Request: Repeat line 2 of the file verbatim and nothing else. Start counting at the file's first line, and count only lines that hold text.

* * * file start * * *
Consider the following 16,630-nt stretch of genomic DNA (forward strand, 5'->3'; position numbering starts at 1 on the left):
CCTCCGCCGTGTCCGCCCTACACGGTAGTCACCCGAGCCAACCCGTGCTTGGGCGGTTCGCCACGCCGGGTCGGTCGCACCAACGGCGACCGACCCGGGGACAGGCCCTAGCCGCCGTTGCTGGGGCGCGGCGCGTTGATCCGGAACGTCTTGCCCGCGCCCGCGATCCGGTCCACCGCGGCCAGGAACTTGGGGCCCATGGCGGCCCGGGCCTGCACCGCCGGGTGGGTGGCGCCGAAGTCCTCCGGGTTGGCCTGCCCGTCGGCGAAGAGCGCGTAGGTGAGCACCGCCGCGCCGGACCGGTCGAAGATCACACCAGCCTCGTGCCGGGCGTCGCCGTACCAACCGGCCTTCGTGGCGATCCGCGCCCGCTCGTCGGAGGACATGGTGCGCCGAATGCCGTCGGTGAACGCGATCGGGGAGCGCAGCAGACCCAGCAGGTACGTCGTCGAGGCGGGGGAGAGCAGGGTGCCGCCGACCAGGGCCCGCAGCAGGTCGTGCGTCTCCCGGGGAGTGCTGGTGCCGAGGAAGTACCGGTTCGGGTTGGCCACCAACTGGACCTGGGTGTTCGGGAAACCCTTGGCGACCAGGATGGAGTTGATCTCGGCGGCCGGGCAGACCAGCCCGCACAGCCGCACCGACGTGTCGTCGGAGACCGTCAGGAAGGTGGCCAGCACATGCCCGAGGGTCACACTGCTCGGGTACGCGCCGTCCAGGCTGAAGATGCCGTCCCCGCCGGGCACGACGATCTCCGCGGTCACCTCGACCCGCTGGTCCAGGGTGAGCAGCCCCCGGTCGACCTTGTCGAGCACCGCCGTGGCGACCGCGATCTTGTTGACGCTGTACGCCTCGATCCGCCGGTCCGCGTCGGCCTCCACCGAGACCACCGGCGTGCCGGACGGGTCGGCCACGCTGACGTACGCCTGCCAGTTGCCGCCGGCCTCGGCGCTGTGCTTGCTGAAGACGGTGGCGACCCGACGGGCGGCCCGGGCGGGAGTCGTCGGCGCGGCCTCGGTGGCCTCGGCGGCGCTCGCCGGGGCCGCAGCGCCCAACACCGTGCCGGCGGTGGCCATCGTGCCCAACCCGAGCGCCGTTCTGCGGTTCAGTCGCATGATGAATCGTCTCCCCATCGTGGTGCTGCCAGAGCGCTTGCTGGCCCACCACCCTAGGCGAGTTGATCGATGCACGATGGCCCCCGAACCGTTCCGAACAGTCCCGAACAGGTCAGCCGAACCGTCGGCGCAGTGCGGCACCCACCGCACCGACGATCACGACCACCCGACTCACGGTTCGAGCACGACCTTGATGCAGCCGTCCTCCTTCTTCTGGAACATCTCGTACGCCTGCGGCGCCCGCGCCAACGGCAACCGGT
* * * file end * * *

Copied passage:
CCTCCGCCGTGTCCGCCCTACACGGTAGTCACCCGAGCCAACCCGTGCTTGGGCGGTTCGCCACGCCGGGTCGGTCGCACCAACGGCGACCGACCCGGGGACAGGCCCTAGCCGCCGTTGCTGGGGCGCGGCGCGTTGATCCGGAACGTCTTGCCCGCGCCCGCGATCCGGTCCACCGCGGCCAGGAACTTGGGGCCCATGGCGGCCCGGGCCTGCACCGCCGGGTGGGTGGCGCCGAAGTCCTCCGGGTTGGCCTGCCCGTCGGCGAAGAGCGCGTAGGTGAGCACCGCCGCGCCGGACCGGTCGAAGATCACACCAGCCTCGTGCCGGGCGTCGCCGTACCAACCGGCCTTCGTGGCGATCCGCGCCCGCTCGTCGGAGGACATGGTGCGCCGAATGCCGTCGGTGAACGCGATCGGGGAGCGCAGCAGACCCAGCAGGTACGTCGTCGAGGCGGGGGAGAGCAGGGTGCCGCCGACCAGGGCCCGCAGCAGGTCGTGCGTCTCCCGGGGAGTGCTGGTGCCGAGGAAGTACCGGTTCGGGTTGGCCACCAACTGGACCTGGGTGTTCGGGAAACCCTTGGCGACCAGGATGGAGTTGATCTCGGCGGCCGGGCAGACCAGCCCGCACAGCCGCACCGACGTGTCGTCGGAGACCGTCAGGAAGGTGGCCAGCACATGCCCGAGGGTCACACTGCTCGGGTACGCGCCGTCCAGGCTGAAGATGCCGTCCCCGCCGGGCACGACGATCTCCGCGGTCACCTCGACCCGCTGGTCCAGGGTGAGCAGCCCCCGGTCGACCTTGTCGAGCACCGCCGTGGCGACCGCGATCTTGTTGACGCTGTACGCCTCGATCCGCCGGTCCGCGTCGGCCTCCACCGAGACCACCGGCGTGCCGGACGGGTCGGCCACGCTGACGTACGCCTGCCAGTTGCCGCCGGCCTCGGCGCTGTGCTTGCTGAAGACGGTGGCGACCCGACGGGCGGCCCGGGCGGGAGTCGTCGGCGCGGCCTCGGTGGCCTCGGCGGCGCTCGCCGGGGCCGCAGCGCCCAACACCGTGCCGGCGGTGGCCATCGTGCCCAACCCGAGCGCCGTTCTGCGGTTCAGTCGCATGATGAATCGTCTCCCCATCGTGGTGCTGCCAGAGCGCTTGCTGGCCCACCACCCTAGGCGAGTTGATCGATGCACGATGGCCCCCGAACCGTTCCGAACAGTCCCGAACAGGTCAGCCGAACCGTCGGCGCAGTGCGGCACCCACCGCACCGACGATCACGACCACCCGACTCACGGTTCGAGCACGACCTTGATGCAGCCGTCCTCCTTCTTCTGGAACATCTCGTACGCCTGCGGCGCCCGCGCCAACGGCAACCGGT